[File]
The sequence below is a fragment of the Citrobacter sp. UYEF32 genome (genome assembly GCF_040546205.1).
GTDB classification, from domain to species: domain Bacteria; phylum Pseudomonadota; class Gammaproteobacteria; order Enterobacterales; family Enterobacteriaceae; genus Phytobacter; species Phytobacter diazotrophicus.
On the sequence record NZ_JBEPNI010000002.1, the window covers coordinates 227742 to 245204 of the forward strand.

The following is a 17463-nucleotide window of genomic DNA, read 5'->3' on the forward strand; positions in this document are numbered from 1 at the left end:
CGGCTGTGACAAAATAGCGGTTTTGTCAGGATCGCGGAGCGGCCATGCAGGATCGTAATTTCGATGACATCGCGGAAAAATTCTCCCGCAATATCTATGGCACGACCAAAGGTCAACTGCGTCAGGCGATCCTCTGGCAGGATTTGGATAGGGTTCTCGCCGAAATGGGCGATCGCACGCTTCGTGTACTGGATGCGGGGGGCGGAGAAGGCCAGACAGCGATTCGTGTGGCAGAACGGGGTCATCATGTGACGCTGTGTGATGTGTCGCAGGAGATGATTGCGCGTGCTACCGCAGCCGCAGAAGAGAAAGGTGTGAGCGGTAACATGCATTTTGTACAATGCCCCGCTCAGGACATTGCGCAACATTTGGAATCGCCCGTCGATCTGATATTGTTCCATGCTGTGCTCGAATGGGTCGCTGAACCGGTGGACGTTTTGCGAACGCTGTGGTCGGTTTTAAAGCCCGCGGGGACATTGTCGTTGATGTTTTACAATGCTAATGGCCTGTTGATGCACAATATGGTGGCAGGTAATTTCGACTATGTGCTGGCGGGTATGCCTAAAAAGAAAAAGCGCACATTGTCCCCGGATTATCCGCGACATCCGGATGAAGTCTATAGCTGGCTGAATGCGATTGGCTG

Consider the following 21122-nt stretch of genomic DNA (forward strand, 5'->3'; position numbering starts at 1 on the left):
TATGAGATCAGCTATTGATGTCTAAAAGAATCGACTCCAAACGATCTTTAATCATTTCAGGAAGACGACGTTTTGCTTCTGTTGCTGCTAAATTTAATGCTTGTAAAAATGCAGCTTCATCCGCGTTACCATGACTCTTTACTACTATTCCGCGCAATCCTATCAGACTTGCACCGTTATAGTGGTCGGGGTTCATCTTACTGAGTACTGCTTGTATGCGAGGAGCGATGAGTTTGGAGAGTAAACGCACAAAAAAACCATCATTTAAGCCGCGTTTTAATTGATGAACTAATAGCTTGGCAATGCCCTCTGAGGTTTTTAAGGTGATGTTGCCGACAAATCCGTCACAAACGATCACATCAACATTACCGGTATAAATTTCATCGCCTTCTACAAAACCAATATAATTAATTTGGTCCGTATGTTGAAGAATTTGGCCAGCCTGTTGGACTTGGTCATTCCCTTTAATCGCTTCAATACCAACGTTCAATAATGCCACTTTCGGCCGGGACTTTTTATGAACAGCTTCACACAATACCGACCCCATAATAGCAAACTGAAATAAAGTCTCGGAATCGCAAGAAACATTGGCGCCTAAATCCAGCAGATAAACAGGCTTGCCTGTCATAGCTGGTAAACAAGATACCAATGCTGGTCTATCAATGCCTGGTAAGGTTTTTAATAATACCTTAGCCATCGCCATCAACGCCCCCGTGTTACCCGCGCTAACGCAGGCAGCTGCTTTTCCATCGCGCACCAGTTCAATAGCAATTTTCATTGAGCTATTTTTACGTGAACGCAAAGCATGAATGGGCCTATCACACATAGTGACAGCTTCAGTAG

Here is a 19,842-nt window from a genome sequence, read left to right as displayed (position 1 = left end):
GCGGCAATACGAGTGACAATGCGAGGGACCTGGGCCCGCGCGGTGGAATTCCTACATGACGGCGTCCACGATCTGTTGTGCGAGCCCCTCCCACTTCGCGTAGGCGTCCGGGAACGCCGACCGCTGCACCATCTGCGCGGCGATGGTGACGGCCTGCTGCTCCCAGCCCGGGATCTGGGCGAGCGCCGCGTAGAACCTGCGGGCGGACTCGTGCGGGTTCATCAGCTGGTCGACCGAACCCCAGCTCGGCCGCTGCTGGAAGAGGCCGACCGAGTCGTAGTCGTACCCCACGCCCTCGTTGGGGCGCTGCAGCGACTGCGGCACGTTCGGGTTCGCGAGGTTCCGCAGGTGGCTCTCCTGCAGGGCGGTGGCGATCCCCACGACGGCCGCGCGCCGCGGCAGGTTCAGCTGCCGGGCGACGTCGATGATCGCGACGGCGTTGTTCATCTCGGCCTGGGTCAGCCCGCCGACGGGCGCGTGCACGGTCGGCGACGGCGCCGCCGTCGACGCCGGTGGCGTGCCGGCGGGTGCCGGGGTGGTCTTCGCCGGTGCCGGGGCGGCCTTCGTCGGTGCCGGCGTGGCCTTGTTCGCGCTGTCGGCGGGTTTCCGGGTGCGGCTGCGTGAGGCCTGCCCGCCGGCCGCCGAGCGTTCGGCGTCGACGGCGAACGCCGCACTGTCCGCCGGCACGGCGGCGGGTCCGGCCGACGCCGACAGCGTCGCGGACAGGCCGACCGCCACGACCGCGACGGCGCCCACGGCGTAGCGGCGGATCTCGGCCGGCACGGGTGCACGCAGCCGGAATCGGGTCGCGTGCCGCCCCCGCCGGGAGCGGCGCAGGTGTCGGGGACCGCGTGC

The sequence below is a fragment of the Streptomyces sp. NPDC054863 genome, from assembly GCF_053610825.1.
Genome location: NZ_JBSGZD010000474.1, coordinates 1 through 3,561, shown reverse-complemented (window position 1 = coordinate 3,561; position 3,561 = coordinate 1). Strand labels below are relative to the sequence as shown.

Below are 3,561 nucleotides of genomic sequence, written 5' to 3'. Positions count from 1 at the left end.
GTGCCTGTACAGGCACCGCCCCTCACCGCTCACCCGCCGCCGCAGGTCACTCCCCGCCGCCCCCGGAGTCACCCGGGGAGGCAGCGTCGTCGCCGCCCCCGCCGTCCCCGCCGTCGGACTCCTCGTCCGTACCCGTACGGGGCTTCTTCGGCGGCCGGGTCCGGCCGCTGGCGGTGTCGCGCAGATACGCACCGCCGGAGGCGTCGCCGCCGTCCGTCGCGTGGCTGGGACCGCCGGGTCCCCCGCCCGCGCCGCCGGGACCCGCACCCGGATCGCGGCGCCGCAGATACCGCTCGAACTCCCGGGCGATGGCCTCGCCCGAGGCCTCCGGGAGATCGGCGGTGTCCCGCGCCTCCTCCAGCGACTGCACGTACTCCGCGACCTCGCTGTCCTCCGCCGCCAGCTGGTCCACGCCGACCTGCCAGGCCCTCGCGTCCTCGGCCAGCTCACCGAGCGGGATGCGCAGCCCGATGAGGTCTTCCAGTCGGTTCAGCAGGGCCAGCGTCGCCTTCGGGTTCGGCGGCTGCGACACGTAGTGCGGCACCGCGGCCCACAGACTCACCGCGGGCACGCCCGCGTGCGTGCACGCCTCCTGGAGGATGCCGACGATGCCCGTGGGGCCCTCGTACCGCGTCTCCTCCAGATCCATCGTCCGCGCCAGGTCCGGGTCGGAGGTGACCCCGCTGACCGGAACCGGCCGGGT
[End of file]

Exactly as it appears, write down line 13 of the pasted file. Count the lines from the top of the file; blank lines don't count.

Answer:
GTGCCTGTACAGGCACCGCCCCTCACCGCTCACCCGCCGCCGCAGGTCACTCCCCGCCGCCCCCGGAGTCACCCGGGGAGGCAGCGTCGTCGCCGCCCCCGCCGTCCCCGCCGTCGGACTCCTCGTCCGTACCCGTACGGGGCTTCTTCGGCGGCCGGGTCCGGCCGCTGGCGGTGTCGCGCAGATACGCACCGCCGGAGGCGTCGCCGCCGTCCGTCGCGTGGCTGGGACCGCCGGGTCCCCCGCCCGCGCCGCCGGGACCCGCACCCGGATCGCGGCGCCGCAGATACCGCTCGAACTCCCGGGCGATGGCCTCGCCCGAGGCCTCCGGGAGATCGGCGGTGTCCCGCGCCTCCTCCAGCGACTGCACGTACTCCGCGACCTCGCTGTCCTCCGCCGCCAGCTGGTCCACGCCGACCTGCCAGGCCCTCGCGTCCTCGGCCAGCTCACCGAGCGGGATGCGCAGCCCGATGAGGTCTTCCAGTCGGTTCAGCAGGGCCAGCGTCGCCTTCGGGTTCGGCGGCTGCGACACGTAGTGCGGCACCGCGGCCCACAGACTCACCGCGGGCACGCCCGCGTGCGTGCACGCCTCCTGGAGGATGCCGACGATGCCCGTGGGGCCCTCGTACCGCGTCTCCTCCAGATCCATCGTCCGCGCCAGGTCCGGGTCGGAGGTGACCCCGCTGACCGGAACCGGCCGGGT